Michigan files supplemental brief replying to solicitor general

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By Robin . . . Claiming that the Solicitor General’s amicus brief is unpersuasive, Michigan’s Attorney General, Bill Schuette, has filed a supplemental brief in reply.

The Solicitor General filed a brief in early July at the request of the Supreme Court which sought to hear the federal government’s perspective on Snyder v. Doe (a pending petition from Michigan seeking to overturn a unanimous Sixth Circuit decision that held much of Michigan’s sex offender registry enhancements unconstitutional in August, 2016).

In view of the Solicitor General’s arguments against granting Michigan’s petition for a Writ of Certiorari, Schuette’s brief opposing the SG’s recommendation can be summarized as follows:

1) The Sixth Circuit’s decision condemns offense-based registration and therefore implicates the federal SORNA and other state SORAs in the following ways:

  • First, the Sixth Circuit concluded that offense based registration is irrational.
  • Second, the Sixth Circuit concluded that residential restrictions are overbroad and irrational.
  • Third, the Sixth Circuit thought that frequent inperson reporting is irrational.

Here, Michigan is suggesting that the Solicitor General’s recommendation is based upon a flawed appreciation of the Sixth Circuit’s suppositions about offense-based registration requirements which are presumed in both the state SORA and federal SORNA statutes.

2) The deep jurisprudential splits on SORA laws are not attributable to case-specific differences because:

  • The splits among the lower courts are not attributable to statutory differences.
  • Judicial disagreement over legislative facts does not erase the conflicts.

Here, Michigan is claiming that opposing outcomes in federal district courts are not case-specific but are actually interpretations of constitutional law that are substantively opposite on similar grounds. In simple terms, there are (in Michigan’s opinion) real differences of opinion about what is and what isn’t constitutional regarding SORA laws. Those differences need to be resolved and Michigan’s petition provides the Court with a suitable opportunity to do that (again, Michigan’s opinion).

3) The federal government declines to say that Michigan’s federal funding is not at risk.

Here, Michigan is essentially restating its previous arguments in support of the petition while alleging, inter alia, that the SG’s amicus brief skirts the state’s concerns about how the Sixth Circuit’s ruling will impact Michigan’s compliance with federal SORNA requirements:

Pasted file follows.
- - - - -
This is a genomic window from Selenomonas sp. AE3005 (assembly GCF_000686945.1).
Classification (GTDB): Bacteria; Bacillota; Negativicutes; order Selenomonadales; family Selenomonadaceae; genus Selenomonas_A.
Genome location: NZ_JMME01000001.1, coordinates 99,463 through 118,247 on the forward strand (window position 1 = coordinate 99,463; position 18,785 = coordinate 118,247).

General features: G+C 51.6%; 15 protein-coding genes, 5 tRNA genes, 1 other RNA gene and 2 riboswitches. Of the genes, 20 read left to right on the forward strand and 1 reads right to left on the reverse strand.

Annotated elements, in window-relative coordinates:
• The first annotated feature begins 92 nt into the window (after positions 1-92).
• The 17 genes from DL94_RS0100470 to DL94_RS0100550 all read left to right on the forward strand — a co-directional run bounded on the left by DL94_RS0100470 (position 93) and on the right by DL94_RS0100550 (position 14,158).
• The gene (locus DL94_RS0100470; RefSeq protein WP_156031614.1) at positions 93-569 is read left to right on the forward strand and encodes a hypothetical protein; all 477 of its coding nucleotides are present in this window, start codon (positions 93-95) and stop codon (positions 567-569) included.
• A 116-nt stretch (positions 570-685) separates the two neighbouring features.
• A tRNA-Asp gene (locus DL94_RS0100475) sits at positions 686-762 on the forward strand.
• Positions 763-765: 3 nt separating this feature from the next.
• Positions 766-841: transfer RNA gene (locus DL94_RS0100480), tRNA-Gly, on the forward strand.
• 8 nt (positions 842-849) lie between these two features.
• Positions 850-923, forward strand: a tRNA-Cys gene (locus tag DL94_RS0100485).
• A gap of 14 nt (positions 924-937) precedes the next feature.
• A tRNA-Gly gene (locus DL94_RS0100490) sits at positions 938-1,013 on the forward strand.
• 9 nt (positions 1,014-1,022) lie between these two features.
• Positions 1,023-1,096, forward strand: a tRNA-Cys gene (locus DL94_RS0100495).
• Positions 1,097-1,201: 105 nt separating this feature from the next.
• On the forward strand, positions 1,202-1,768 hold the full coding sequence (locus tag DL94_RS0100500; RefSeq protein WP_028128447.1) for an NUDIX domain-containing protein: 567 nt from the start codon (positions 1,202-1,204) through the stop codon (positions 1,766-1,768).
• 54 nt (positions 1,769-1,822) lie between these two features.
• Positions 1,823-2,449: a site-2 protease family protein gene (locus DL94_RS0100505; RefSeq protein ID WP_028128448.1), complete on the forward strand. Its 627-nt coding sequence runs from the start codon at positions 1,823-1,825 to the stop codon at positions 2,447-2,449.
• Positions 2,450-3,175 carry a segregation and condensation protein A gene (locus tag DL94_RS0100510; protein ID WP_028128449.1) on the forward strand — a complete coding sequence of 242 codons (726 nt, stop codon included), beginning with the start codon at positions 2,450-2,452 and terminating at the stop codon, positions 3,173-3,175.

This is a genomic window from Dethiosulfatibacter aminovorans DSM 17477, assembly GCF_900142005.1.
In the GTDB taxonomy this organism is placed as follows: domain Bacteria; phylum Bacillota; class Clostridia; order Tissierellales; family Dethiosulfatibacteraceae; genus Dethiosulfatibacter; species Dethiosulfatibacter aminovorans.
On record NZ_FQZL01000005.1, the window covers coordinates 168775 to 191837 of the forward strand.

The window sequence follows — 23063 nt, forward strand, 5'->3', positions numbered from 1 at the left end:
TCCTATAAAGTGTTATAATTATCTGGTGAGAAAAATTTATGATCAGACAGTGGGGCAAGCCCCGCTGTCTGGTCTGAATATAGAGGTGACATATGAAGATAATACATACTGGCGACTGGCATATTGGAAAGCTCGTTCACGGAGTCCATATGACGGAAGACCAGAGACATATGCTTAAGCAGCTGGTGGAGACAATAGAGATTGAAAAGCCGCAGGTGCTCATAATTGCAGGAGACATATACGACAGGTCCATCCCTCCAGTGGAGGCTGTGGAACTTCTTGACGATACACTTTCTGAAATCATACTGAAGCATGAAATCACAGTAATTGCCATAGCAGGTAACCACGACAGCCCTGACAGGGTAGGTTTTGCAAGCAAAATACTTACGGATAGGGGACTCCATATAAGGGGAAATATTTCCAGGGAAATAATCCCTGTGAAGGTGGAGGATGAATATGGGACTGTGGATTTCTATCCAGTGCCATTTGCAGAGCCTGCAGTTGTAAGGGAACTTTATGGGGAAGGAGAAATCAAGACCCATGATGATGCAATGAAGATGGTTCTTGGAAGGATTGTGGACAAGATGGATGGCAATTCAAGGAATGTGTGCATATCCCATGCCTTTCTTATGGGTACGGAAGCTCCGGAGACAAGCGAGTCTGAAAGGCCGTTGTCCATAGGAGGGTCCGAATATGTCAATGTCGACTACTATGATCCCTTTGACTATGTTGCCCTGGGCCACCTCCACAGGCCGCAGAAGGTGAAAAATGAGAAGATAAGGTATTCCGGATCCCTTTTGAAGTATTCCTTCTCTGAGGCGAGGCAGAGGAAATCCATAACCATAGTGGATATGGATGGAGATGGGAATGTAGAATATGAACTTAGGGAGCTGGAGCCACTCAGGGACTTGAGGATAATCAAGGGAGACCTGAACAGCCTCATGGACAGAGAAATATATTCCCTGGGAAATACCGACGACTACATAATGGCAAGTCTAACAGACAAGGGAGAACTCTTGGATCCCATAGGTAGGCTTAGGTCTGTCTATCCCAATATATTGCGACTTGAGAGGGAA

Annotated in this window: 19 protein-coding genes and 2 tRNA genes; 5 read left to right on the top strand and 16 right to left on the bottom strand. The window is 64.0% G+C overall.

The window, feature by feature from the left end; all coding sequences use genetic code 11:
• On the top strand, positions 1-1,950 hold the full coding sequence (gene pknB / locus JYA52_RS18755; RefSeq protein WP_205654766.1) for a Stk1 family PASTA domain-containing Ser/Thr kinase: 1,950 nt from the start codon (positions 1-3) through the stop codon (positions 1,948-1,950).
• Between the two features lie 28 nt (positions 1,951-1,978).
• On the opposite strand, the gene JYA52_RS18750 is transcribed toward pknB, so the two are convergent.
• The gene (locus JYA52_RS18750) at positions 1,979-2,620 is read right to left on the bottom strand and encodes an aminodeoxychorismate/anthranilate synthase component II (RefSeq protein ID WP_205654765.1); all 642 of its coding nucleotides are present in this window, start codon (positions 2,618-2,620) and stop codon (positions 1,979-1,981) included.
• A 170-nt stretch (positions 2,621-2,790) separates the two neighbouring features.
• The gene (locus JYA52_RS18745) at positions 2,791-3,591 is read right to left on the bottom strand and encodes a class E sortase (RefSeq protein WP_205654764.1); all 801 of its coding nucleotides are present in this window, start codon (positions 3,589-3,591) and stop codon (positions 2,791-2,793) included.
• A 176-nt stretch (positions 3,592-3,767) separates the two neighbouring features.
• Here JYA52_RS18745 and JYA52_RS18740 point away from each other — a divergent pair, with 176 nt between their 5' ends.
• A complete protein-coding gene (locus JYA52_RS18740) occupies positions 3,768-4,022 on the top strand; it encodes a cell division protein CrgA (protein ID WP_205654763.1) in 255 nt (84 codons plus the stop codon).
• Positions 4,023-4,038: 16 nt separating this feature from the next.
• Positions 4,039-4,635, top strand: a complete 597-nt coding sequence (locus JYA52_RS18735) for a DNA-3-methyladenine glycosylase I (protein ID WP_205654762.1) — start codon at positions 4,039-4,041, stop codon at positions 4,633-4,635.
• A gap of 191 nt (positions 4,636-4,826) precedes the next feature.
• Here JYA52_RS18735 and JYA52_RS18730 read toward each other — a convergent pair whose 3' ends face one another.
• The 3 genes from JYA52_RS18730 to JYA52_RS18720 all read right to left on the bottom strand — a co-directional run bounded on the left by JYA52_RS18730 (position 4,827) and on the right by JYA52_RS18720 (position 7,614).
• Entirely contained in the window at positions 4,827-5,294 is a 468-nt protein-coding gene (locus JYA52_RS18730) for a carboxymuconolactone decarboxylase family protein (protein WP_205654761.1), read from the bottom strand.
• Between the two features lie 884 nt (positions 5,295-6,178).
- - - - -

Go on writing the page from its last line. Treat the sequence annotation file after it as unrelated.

The federal government notably declines to say that Michigan’s federal funding is safe. Instead, it hedges, saying that it “may well be the case” that Michigan can continue to receive federal funds, that Michigan “may” be able to “reenact in modified form a subset of the requirements” held punitive and enforce them retroactively, that elimination of Michigan-unique SORA features “may” be sufficient to eliminate the Sixth Circuit’s concerns, and—tellingly—that “even if the State chooses not to” (cannot?) reinstate “the retroactive application of the few relevant features in SORA that are required by SORNA,” Michigan would “not necessarily” lose federal funding.

It’s important to keep proper perspective in mind when attempting to discern the legal ramblings of attorneys about complex constitutional questions. But that’s only part of the issue when those questions are filtered through the Court’s petition process. In reading Michigan’s most recent brief, one might get the mistaken impression that Michigan is on the other side of the key questions presented. But that certainly is not the case. Michigan is merely attempting to attract the Court’s attention in the hope of getting its petition granted in an effort to overturn the Sixth Circuit’s decision.

So here’s the lay of the land: Michigan wants the petition granted because it expects the high Court to overturn the outcome below. Does’ attorneys do NOT want the petition granted because, simply put, they won. The federal government, represented at this juncture by the Solicitor General, does not want the petition granted because it believes that the Sixth Circuit arrived at its decision using the correct application of constitutional principles and because it does not believe that the outcome causes any conflict between state SORA and federal SORNA requirements.

The petition is scheduled for conference on September 25, 2017.

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